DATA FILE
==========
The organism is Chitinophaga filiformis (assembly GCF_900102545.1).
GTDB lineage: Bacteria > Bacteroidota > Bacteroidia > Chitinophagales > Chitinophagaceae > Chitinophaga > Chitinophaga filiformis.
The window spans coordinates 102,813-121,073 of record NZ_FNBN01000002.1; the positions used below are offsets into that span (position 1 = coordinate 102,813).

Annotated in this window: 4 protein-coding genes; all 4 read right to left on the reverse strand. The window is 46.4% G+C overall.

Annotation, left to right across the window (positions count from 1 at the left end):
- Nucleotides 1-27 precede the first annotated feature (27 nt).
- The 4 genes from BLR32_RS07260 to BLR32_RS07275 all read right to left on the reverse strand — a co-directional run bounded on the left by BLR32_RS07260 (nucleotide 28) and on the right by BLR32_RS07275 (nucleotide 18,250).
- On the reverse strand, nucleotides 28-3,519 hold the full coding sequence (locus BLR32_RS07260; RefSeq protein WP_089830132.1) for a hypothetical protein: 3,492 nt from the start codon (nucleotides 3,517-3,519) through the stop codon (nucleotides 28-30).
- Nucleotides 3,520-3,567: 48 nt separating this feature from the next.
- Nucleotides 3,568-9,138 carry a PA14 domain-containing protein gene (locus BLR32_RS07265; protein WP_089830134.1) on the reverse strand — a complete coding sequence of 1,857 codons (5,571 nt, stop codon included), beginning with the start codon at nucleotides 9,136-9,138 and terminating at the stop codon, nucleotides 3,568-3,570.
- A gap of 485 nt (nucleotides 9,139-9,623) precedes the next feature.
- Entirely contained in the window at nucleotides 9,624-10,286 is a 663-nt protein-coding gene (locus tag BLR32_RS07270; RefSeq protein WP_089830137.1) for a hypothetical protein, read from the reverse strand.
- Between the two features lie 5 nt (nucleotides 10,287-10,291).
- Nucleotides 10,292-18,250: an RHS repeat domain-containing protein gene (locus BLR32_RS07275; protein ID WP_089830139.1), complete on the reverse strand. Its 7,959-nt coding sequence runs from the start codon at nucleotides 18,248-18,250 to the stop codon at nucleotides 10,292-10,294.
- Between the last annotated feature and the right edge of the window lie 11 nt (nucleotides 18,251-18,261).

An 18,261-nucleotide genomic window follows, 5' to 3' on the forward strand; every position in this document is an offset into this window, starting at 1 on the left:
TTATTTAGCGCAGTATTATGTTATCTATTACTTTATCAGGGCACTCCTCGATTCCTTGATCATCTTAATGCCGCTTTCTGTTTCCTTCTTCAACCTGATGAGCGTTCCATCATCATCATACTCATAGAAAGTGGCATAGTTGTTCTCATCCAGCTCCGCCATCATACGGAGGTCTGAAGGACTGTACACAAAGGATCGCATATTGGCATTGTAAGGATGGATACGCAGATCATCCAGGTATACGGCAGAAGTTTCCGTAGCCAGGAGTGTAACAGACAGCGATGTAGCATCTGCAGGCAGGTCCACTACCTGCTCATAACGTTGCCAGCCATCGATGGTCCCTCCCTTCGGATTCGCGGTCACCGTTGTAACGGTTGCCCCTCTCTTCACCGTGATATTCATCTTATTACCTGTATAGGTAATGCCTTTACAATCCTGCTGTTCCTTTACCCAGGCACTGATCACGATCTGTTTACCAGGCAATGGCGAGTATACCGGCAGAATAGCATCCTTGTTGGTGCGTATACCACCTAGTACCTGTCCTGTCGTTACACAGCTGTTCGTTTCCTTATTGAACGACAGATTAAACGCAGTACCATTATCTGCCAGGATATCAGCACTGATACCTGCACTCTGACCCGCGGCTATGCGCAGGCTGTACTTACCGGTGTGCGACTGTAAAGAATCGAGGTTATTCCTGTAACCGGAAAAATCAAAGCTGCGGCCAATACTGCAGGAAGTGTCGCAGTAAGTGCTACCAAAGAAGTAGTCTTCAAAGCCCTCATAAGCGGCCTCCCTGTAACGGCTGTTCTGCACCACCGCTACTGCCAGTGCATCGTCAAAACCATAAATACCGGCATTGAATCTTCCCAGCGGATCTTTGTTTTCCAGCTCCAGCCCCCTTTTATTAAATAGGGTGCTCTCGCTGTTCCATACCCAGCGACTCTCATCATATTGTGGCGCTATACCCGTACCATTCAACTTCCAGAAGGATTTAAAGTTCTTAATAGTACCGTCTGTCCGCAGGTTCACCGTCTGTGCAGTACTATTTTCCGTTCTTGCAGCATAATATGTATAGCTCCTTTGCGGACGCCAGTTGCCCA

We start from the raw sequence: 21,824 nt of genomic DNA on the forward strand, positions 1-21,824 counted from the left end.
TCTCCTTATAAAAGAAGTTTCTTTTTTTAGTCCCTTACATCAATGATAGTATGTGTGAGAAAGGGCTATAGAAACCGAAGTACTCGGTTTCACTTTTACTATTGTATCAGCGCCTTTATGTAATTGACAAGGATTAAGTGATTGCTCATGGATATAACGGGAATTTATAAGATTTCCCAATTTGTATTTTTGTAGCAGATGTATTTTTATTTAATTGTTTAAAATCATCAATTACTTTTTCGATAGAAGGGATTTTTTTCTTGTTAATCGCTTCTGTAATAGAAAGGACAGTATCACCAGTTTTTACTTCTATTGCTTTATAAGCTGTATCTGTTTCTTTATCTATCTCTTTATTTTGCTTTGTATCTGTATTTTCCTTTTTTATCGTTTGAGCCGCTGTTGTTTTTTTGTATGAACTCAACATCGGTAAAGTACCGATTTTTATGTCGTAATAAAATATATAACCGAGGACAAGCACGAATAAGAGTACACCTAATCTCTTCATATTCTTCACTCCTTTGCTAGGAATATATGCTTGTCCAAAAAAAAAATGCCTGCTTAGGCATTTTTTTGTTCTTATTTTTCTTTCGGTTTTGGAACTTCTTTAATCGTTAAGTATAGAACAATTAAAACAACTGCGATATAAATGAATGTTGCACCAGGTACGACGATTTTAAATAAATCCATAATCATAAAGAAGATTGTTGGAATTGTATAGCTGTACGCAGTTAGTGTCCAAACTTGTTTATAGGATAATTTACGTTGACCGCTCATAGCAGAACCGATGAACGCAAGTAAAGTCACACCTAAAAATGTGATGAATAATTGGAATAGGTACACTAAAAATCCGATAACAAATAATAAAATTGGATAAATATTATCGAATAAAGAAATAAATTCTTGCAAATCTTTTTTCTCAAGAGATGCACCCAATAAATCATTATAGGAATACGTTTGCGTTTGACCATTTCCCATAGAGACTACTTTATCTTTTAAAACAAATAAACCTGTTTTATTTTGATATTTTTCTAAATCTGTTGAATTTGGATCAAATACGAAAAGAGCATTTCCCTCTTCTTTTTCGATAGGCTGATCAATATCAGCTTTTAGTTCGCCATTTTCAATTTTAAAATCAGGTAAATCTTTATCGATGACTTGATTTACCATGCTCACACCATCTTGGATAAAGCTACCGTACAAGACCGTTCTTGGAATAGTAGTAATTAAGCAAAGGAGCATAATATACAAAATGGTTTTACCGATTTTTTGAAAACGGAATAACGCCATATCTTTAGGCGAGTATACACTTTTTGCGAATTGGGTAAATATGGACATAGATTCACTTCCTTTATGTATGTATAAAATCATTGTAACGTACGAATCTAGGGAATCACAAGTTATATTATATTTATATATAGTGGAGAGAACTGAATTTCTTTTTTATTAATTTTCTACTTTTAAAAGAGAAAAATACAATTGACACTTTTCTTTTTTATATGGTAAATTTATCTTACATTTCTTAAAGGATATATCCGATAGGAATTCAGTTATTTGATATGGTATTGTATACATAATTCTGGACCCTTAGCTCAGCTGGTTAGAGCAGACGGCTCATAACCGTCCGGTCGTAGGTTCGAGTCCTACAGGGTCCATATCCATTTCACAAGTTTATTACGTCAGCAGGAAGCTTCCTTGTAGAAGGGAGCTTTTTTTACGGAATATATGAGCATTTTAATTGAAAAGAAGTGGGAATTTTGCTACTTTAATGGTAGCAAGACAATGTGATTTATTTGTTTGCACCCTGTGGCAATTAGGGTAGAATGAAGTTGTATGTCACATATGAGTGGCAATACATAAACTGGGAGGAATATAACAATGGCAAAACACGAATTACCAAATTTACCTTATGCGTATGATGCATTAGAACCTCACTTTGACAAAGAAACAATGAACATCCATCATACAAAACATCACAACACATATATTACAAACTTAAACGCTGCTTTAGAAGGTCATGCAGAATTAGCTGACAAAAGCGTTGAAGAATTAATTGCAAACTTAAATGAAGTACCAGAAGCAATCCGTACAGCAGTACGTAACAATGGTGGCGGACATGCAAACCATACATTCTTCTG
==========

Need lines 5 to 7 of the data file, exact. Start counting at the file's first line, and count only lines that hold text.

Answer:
Annotation, left to right across the window (positions count from 1 at the left end):
- Nucleotides 1-27 precede the first annotated feature (27 nt).
- The 4 genes from BLR32_RS07260 to BLR32_RS07275 all read right to left on the reverse strand — a co-directional run bounded on the left by BLR32_RS07260 (nucleotide 28) and on the right by BLR32_RS07275 (nucleotide 18,250).